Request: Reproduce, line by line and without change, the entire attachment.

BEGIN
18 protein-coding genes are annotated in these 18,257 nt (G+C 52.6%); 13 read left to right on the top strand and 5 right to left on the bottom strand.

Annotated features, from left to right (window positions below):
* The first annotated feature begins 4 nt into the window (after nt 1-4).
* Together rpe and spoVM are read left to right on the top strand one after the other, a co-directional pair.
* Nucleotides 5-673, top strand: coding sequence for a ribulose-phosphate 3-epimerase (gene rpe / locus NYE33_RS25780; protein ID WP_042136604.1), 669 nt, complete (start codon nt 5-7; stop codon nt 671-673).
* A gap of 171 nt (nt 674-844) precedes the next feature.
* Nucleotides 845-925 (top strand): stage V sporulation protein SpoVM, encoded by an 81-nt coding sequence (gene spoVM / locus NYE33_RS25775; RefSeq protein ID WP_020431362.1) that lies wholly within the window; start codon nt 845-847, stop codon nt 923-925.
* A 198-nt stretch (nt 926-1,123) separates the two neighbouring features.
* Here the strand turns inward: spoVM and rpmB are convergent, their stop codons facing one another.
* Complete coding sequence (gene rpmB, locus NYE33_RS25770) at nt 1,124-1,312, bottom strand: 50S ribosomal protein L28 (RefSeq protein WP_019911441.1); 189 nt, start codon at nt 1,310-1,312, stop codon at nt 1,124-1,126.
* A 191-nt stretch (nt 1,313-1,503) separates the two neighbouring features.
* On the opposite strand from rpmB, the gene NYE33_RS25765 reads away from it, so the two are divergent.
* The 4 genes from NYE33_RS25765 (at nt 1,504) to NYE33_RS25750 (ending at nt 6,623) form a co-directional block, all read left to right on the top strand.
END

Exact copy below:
18 protein-coding genes are annotated in these 18,257 nt (G+C 52.6%); 13 read left to right on the top strand and 5 right to left on the bottom strand.

Annotated features, from left to right (window positions below):
* The first annotated feature begins 4 nt into the window (after nt 1-4).
* Together rpe and spoVM are read left to right on the top strand one after the other, a co-directional pair.
* Nucleotides 5-673, top strand: coding sequence for a ribulose-phosphate 3-epimerase (gene rpe / locus NYE33_RS25780; protein ID WP_042136604.1), 669 nt, complete (start codon nt 5-7; stop codon nt 671-673).
* A gap of 171 nt (nt 674-844) precedes the next feature.
* Nucleotides 845-925 (top strand): stage V sporulation protein SpoVM, encoded by an 81-nt coding sequence (gene spoVM / locus NYE33_RS25775; RefSeq protein ID WP_020431362.1) that lies wholly within the window; start codon nt 845-847, stop codon nt 923-925.
* A 198-nt stretch (nt 926-1,123) separates the two neighbouring features.
* Here the strand turns inward: spoVM and rpmB are convergent, their stop codons facing one another.
* Complete coding sequence (gene rpmB, locus NYE33_RS25770) at nt 1,124-1,312, bottom strand: 50S ribosomal protein L28 (RefSeq protein WP_019911441.1); 189 nt, start codon at nt 1,310-1,312, stop codon at nt 1,124-1,126.
* A 191-nt stretch (nt 1,313-1,503) separates the two neighbouring features.
* On the opposite strand from rpmB, the gene NYE33_RS25765 reads away from it, so the two are divergent.
* The 4 genes from NYE33_RS25765 (at nt 1,504) to NYE33_RS25750 (ending at nt 6,623) form a co-directional block, all read left to right on the top strand.